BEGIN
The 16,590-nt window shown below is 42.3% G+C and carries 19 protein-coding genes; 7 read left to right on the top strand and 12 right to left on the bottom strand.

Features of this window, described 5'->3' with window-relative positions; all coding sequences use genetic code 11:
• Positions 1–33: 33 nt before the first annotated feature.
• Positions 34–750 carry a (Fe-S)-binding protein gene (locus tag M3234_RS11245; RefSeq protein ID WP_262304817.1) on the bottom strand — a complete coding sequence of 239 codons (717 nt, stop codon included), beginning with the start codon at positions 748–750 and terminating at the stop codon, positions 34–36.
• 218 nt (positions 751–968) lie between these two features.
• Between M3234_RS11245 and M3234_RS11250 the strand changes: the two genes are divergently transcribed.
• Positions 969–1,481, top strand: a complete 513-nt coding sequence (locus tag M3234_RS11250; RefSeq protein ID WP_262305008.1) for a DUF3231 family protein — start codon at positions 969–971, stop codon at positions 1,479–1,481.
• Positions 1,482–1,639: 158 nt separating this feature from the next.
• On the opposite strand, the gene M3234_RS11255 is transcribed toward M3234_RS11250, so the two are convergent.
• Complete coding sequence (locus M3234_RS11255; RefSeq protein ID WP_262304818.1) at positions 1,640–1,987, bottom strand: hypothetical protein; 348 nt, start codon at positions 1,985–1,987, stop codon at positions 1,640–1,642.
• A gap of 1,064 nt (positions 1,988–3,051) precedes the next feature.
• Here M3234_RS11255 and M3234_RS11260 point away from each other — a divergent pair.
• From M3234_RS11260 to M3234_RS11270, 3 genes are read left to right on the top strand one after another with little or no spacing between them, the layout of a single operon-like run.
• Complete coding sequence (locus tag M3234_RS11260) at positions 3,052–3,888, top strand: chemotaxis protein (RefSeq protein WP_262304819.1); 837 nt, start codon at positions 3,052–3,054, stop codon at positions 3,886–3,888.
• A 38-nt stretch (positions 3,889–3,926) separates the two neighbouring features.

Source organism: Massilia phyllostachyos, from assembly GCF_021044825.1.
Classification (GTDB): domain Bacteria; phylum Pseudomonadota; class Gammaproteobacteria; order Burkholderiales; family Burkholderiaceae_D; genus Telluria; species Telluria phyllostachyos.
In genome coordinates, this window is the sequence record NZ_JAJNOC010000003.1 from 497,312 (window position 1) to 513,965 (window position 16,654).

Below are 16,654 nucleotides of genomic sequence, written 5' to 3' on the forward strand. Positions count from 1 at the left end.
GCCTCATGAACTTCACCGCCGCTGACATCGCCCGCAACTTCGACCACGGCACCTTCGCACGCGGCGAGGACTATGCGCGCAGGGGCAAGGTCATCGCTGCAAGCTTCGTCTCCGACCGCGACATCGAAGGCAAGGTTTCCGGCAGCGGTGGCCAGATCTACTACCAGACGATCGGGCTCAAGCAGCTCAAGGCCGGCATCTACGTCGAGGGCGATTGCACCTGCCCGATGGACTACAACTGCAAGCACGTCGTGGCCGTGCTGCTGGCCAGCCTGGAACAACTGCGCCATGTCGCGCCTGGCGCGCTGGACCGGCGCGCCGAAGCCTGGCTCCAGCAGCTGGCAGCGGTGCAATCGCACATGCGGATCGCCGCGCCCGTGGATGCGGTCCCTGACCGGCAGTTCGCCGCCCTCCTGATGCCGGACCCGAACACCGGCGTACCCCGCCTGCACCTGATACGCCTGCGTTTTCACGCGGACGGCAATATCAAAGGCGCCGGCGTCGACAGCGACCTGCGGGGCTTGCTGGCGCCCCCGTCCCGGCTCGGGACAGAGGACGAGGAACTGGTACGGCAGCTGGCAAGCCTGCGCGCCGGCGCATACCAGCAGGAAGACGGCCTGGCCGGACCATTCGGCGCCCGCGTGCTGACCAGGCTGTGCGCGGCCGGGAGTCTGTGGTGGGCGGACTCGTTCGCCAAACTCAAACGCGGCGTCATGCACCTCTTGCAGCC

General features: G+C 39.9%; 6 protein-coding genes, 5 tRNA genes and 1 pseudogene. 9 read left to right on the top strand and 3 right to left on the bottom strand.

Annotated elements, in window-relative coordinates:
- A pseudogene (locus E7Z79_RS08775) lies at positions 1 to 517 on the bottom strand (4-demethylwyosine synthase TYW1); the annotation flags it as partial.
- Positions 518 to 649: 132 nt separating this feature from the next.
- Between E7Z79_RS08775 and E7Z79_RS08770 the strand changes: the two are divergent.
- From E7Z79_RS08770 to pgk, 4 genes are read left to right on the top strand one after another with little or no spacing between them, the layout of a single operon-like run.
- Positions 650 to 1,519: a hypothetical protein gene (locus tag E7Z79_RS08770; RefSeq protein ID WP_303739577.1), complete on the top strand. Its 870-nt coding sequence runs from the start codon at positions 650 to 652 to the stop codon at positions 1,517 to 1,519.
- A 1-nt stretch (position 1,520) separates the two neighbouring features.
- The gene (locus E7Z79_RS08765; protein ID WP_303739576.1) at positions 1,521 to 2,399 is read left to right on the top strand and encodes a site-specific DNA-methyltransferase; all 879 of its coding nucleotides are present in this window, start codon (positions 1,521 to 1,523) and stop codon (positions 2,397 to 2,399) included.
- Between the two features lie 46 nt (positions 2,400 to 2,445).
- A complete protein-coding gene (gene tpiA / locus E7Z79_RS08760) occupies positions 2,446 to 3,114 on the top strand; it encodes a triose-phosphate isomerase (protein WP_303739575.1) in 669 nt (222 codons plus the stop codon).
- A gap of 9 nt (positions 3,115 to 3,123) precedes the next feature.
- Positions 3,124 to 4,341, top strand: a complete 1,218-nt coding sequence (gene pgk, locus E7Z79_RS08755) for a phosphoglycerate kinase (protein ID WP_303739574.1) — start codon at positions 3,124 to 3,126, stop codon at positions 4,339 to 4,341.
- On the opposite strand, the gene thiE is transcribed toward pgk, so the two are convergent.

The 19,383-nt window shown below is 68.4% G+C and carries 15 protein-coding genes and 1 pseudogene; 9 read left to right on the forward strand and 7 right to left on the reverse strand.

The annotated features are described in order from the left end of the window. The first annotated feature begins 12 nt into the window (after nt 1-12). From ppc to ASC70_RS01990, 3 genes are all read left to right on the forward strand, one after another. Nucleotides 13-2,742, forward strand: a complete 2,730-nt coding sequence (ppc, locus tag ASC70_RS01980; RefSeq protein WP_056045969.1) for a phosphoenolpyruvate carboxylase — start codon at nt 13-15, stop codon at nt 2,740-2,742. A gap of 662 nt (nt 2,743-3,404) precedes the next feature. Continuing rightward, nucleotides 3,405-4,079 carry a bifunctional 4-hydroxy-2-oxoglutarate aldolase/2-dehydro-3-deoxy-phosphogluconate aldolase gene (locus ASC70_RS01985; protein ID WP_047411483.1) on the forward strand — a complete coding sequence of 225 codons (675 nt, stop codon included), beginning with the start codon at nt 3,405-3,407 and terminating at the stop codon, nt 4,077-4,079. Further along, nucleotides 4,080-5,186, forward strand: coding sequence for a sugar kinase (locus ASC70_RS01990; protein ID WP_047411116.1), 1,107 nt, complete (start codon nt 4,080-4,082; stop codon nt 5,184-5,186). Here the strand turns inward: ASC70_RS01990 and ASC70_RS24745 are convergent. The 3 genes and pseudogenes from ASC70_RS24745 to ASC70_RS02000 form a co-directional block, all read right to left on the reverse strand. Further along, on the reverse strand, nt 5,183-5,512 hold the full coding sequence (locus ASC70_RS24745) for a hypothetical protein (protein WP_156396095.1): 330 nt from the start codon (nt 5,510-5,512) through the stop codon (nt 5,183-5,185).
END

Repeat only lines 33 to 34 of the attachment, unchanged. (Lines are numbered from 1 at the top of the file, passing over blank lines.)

- Positions 3,124 to 4,341, top strand: a complete 1,218-nt coding sequence (gene pgk, locus E7Z79_RS08755) for a phosphoglycerate kinase (protein ID WP_303739574.1) — start codon at positions 3,124 to 3,126, stop codon at positions 4,339 to 4,341.
- On the opposite strand, the gene thiE is transcribed toward pgk, so the two are convergent.